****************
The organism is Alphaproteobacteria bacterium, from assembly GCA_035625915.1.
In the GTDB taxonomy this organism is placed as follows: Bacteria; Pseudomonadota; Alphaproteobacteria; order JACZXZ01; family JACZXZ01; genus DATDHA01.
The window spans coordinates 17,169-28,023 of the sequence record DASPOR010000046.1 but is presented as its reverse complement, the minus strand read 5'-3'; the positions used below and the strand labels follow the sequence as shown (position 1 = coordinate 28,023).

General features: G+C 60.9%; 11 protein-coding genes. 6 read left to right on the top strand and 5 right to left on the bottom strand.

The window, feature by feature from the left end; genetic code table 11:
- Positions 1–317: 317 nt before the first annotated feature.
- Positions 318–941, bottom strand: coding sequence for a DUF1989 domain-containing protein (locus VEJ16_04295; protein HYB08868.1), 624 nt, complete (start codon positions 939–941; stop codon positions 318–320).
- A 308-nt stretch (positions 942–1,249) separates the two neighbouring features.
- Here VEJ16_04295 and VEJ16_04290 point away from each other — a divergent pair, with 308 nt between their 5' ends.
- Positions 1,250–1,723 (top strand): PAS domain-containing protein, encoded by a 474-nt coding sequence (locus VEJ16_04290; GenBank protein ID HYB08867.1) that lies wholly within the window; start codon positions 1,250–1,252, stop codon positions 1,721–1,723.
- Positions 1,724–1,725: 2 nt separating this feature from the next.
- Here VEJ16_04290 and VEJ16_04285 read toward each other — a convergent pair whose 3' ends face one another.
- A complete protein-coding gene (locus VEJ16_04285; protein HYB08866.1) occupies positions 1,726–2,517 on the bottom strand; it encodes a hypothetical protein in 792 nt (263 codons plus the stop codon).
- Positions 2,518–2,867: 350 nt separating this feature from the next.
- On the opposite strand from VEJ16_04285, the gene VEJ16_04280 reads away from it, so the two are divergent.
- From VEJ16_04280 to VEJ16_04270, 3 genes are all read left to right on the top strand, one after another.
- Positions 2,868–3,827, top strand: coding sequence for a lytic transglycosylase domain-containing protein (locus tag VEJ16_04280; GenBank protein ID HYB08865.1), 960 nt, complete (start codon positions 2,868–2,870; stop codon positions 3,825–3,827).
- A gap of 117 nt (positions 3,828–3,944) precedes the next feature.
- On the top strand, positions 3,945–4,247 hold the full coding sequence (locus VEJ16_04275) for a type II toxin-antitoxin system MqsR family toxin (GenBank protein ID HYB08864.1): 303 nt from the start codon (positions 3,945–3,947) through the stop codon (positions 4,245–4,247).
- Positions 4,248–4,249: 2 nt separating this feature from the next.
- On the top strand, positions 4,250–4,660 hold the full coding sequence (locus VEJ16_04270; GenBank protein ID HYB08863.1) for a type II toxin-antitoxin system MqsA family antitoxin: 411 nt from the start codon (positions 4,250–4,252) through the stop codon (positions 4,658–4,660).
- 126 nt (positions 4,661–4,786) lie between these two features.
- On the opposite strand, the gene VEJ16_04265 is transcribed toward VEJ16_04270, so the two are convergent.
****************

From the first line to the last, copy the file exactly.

The organism is Alphaproteobacteria bacterium, from assembly GCA_035625915.1.
In the GTDB taxonomy this organism is placed as follows: Bacteria; Pseudomonadota; Alphaproteobacteria; order JACZXZ01; family JACZXZ01; genus DATDHA01.
The window spans coordinates 17,169-28,023 of the sequence record DASPOR010000046.1 but is presented as its reverse complement, the minus strand read 5'-3'; the positions used below and the strand labels follow the sequence as shown (position 1 = coordinate 28,023).

General features: G+C 60.9%; 11 protein-coding genes. 6 read left to right on the top strand and 5 right to left on the bottom strand.

The window, feature by feature from the left end; genetic code table 11:
- Positions 1–317: 317 nt before the first annotated feature.
- Positions 318–941, bottom strand: coding sequence for a DUF1989 domain-containing protein (locus VEJ16_04295; protein HYB08868.1), 624 nt, complete (start codon positions 939–941; stop codon positions 318–320).
- A 308-nt stretch (positions 942–1,249) separates the two neighbouring features.
- Here VEJ16_04295 and VEJ16_04290 point away from each other — a divergent pair, with 308 nt between their 5' ends.
- Positions 1,250–1,723 (top strand): PAS domain-containing protein, encoded by a 474-nt coding sequence (locus VEJ16_04290; GenBank protein ID HYB08867.1) that lies wholly within the window; start codon positions 1,250–1,252, stop codon positions 1,721–1,723.
- Positions 1,724–1,725: 2 nt separating this feature from the next.
- Here VEJ16_04290 and VEJ16_04285 read toward each other — a convergent pair whose 3' ends face one another.
- A complete protein-coding gene (locus VEJ16_04285; protein HYB08866.1) occupies positions 1,726–2,517 on the bottom strand; it encodes a hypothetical protein in 792 nt (263 codons plus the stop codon).
- Positions 2,518–2,867: 350 nt separating this feature from the next.
- On the opposite strand from VEJ16_04285, the gene VEJ16_04280 reads away from it, so the two are divergent.
- From VEJ16_04280 to VEJ16_04270, 3 genes are all read left to right on the top strand, one after another.
- Positions 2,868–3,827, top strand: coding sequence for a lytic transglycosylase domain-containing protein (locus tag VEJ16_04280; GenBank protein ID HYB08865.1), 960 nt, complete (start codon positions 2,868–2,870; stop codon positions 3,825–3,827).
- A gap of 117 nt (positions 3,828–3,944) precedes the next feature.
- On the top strand, positions 3,945–4,247 hold the full coding sequence (locus VEJ16_04275) for a type II toxin-antitoxin system MqsR family toxin (GenBank protein ID HYB08864.1): 303 nt from the start codon (positions 3,945–3,947) through the stop codon (positions 4,245–4,247).
- Positions 4,248–4,249: 2 nt separating this feature from the next.
- On the top strand, positions 4,250–4,660 hold the full coding sequence (locus VEJ16_04270; GenBank protein ID HYB08863.1) for a type II toxin-antitoxin system MqsA family antitoxin: 411 nt from the start codon (positions 4,250–4,252) through the stop codon (positions 4,658–4,660).
- 126 nt (positions 4,661–4,786) lie between these two features.
- On the opposite strand, the gene VEJ16_04265 is transcribed toward VEJ16_04270, so the two are convergent.